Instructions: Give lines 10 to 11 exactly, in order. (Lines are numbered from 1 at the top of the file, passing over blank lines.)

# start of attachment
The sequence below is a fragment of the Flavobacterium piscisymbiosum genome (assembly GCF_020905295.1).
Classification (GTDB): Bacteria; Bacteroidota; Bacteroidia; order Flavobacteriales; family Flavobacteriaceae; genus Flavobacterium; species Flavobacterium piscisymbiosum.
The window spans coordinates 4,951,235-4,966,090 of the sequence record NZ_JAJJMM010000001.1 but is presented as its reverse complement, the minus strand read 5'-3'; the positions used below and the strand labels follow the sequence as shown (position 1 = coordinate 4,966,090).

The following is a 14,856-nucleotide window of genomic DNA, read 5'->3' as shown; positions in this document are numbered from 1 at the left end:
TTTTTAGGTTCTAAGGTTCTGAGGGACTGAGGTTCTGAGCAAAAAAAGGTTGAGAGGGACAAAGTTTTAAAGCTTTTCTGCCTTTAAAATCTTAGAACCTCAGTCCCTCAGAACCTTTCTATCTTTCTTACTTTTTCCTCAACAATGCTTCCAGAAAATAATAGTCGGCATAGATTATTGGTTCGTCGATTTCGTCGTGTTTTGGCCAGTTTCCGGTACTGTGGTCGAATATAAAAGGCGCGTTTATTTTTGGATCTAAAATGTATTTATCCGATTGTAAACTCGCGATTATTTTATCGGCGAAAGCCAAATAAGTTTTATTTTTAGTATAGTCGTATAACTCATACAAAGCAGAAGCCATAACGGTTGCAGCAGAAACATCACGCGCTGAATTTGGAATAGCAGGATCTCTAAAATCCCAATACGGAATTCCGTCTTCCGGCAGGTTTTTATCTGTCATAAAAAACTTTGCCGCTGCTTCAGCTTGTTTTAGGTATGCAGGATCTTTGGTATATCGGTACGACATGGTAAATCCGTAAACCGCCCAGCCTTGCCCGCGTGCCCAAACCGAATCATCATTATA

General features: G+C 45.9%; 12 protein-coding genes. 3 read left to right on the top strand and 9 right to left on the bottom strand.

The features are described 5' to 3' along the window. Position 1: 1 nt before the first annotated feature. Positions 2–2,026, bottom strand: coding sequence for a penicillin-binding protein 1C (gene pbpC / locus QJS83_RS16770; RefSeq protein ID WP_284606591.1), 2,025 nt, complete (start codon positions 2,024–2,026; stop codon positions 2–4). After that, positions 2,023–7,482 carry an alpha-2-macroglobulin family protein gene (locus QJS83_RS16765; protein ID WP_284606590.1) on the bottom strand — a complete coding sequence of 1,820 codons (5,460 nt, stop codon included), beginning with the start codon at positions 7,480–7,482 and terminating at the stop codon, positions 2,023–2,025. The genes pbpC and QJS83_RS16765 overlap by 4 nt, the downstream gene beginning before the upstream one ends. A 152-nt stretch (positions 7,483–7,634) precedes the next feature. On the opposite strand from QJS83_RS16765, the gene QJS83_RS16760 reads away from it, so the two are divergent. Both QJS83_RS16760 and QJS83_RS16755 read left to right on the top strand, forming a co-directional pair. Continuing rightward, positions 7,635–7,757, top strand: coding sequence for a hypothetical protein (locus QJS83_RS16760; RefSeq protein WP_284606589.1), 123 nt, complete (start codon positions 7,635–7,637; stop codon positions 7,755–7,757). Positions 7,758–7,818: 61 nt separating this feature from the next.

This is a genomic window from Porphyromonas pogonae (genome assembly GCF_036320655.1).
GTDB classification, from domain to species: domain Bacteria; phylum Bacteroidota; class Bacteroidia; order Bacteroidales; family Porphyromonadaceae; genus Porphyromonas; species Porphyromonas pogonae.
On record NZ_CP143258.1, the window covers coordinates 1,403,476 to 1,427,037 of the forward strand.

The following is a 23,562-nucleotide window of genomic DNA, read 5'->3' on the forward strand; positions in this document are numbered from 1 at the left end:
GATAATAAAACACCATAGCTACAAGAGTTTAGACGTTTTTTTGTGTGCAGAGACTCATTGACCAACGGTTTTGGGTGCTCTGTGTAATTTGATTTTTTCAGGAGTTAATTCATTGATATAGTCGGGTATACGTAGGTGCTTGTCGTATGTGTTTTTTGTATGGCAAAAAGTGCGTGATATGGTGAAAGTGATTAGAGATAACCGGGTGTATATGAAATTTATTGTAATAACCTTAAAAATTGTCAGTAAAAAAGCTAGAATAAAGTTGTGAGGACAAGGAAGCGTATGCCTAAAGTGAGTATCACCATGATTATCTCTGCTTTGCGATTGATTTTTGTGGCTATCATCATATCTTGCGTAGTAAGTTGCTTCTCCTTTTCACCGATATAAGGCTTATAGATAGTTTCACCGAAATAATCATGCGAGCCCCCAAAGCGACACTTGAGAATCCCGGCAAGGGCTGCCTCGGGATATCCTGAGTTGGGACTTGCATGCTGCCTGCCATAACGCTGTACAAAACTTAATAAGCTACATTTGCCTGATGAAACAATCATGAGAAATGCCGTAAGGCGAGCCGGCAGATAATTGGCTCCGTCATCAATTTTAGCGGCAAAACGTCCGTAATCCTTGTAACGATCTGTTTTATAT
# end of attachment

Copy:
On record NZ_CP143258.1, the window covers coordinates 1,403,476 to 1,427,037 of the forward strand.

The following is a 23,562-nucleotide window of genomic DNA, read 5'->3' on the forward strand; positions in this document are numbered from 1 at the left end: